US and World Politics

New Weapons Raise Danger of Nuclear War

By Barry Sheppard

In 1945, United States scientists who worked on the first nuclear weapons (two were used against Japanese cities, Hiroshima and Nagasaki) set up an organization to print The Bulletin of Atomic Scientists, which warned of the dangers of nuclear weapons. As the Soviet Union began to develop such nuclear weapons, the Bulletin began to feature a Doomsday Clock, which set 12 midnight as doomsday, and a minute hand that signaled in a graphic way the danger of nuclear annihilation by how close it was to midnight.

Over the decades the minute hand has moved closer or further away from midnight as the situation of the world changed.

Recently, it has moved to one minute and 40 seconds, the closest ever. The Bulletin explained that there were now two main dangers. One was the increased likelihood of the use of nuclear weapons due to technological advances, if one could use that word to describe such a negative development. The other was the danger of massive destruction due to climate change.

This article will discuss the first increased danger.

The Obama administration, with bipartisan approval, set aside ten trillion dollars over ten years to “modernize” the American nuclear arsenal. This set off a renewal of the nuclear arms race with the other major nuclear power, Russia. This has now been accelerated by the withdrawal of the U.S. from talks with Russia to establish a new nuclear equilibrium.

Of course, exactly what “modernization” has been underway is secret. One aspect that has become known is the development of supersonic ICBMs (Intercontinental Ballistic Missiles) that would be harder for defenses to destroy, as well as reduce the time from launch to reaching the target.

The danger of accidental launching of atomic missiles would be increased, as it may mistakenly appear on radar, etc., that missiles that are harder to destroy were quickly approaching, as well as reducing the time to verify whether the apparent attack was real or not, and an accidental retaliatory attack could be ordered.

Another result of the “modernization” of the nuclear arsenal: The Federation of American Scientists revealed in late January that the U.S. Navy had deployed in the Atlantic a submarine armed with a low-yield Trident nuclear warhead.

The International Campaign to Abolish Nuclear Weapons said this was “an alarming development that heightens the risk of nuclear war.” The Chairman of the House Armed Services Committee, Adam Smith, said “This destabilizing deployment further increases the potential for miscalculation during a crisis.”

Lowering the nuclear threshold

Russian Deputy Foreign Minister Sergei Ryabkov responded, “This reflects the fact that the United States is actually lowering the nuclear threshold and that they are conceding the possibility of them waging a limited nuclear war and winning this war.”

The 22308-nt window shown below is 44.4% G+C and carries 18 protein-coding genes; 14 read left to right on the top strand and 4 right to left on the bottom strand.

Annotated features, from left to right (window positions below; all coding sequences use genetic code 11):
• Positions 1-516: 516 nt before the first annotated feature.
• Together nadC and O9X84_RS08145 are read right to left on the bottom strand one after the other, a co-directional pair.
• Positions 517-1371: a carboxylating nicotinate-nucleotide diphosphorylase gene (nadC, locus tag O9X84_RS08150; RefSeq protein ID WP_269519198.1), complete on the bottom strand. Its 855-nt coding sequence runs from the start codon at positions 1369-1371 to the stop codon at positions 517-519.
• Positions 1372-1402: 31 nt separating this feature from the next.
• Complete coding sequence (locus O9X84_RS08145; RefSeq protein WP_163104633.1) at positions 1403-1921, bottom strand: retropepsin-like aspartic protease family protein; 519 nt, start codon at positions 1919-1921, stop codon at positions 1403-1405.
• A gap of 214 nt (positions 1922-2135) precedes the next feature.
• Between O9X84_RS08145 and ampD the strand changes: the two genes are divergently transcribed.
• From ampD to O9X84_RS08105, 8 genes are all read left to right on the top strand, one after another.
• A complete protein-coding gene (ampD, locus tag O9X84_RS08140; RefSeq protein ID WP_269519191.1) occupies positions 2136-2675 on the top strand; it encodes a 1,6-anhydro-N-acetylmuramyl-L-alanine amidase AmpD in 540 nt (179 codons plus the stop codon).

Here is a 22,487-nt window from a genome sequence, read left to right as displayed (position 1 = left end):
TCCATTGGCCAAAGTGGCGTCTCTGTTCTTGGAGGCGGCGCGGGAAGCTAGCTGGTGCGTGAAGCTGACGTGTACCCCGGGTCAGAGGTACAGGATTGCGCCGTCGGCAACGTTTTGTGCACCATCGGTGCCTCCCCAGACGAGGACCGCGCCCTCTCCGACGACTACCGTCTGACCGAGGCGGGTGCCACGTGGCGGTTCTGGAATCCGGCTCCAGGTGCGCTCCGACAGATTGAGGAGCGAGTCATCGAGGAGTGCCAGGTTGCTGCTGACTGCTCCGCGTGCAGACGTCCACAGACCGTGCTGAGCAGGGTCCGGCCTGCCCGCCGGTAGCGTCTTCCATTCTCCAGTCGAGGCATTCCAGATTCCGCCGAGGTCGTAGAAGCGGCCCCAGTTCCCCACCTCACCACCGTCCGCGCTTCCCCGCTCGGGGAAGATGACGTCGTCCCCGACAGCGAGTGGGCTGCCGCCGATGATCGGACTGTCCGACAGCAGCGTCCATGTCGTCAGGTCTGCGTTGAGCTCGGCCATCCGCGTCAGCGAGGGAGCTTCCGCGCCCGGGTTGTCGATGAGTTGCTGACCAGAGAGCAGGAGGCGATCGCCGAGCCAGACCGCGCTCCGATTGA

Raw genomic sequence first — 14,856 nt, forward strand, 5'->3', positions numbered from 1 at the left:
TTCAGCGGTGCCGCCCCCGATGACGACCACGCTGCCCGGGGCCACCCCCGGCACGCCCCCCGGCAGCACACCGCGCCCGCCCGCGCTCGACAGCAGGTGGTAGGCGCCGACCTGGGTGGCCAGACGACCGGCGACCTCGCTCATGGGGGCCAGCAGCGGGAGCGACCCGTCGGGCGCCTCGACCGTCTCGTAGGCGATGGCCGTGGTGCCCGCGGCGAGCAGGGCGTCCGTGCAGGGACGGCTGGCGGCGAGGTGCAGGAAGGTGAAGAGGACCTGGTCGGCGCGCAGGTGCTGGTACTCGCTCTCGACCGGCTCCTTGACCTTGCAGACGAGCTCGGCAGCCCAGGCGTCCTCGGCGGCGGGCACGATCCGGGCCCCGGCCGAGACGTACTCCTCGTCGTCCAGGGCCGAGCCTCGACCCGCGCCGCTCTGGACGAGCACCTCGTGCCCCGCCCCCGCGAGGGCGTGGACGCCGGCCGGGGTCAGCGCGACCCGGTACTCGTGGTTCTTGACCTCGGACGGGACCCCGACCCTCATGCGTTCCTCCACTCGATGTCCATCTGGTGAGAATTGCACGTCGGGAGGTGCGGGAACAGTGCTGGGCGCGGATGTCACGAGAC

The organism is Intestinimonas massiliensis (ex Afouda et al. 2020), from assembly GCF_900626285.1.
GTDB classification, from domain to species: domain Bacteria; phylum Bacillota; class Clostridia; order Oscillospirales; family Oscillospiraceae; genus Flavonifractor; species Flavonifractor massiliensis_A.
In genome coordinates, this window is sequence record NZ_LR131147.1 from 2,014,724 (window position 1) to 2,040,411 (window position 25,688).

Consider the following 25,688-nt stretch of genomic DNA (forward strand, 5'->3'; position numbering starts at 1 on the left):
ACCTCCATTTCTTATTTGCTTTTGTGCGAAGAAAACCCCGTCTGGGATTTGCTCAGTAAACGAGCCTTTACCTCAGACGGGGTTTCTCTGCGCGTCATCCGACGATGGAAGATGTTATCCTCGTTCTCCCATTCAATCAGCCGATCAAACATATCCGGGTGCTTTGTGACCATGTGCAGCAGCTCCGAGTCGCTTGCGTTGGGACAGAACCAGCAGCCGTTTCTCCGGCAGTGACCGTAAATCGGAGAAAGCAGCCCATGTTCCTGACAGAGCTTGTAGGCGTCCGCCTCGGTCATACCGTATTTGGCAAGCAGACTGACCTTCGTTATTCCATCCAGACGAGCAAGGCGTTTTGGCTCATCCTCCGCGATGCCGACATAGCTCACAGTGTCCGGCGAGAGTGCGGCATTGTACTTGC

This news has been only scantily covered in the mainstream press. What follows is taken from an interview with William Arkin, who co-authored the Federation of American Scientists article, on the independent news program Democracy Now!

The now deployed warhead is about as powerful as one-third of the bomb that destroyed Hiroshima. “Here we have a weapon which is intended explicitly to be more useable,” Atkins noted.

“Low yield” is somewhat of a misnomer. The bomb would obliterate something like 20 square city blocks and release large amounts of radiation. The U.S. has about 50 such weapons, ready to be deployed.

Russia also has low-yield warheads aimed at Europe, and its own supersonic missiles aimed at the U.S., so it is unlikely that the submarine-launched missile would be aimed at Russia. “What this weapon is about is having a more useable weapon against countries like Iran and North Korea…a preemptive use [to win a war] or to destroy a very important target…,” Atkins said.

A submarine could get close to a target country, reducing the time from launch to explosion to “15 minutes or less,” Atkins noted, “and with an assured capability—that is, a missile that’s able to penetrate any enemy air defenses.”

Given the bi-partisan stance that Iran must not be able to have a nuclear weapon (while Israel has many of them,) it is not ruled out that the U.S. would use such a bomb to destroy Iran’s nuclear facilities even if Iran isn’t on the verge of a nuclear weapon. How is Iran likely to respond? We got an indication recently when Iran retaliated against Trump’s assassination of one of its top generals by using its accurate missiles with conventional warheads against U.S. forces in Iraq.

Iranian missiles can reach all U.S. bases in the region, as well as the U.S.’s client, Israel. There would likely be a wider war in response with the potential for the use of more powerful nuclear bombs.

What would Russia do with such a situation developing at its borders?

A similar scenario could be imagined regarding North Korea, which does have missiles with nuclear warheads. Would a U.S. strike with low-yield weapons be assured to destroy all of North Korea’s missiles? North Korea would likely strike with nuclear warheads U.S. bases in South Korea and in the Pacific.

What would China do with a nuclear exchange on its borders?

The point of raising such possibilities is not to say they are likely, but to indicate the real danger that the use of any atomic weapons would be greatly destabilizing and could result in the Doomsday Clock reaching midnight for humanity.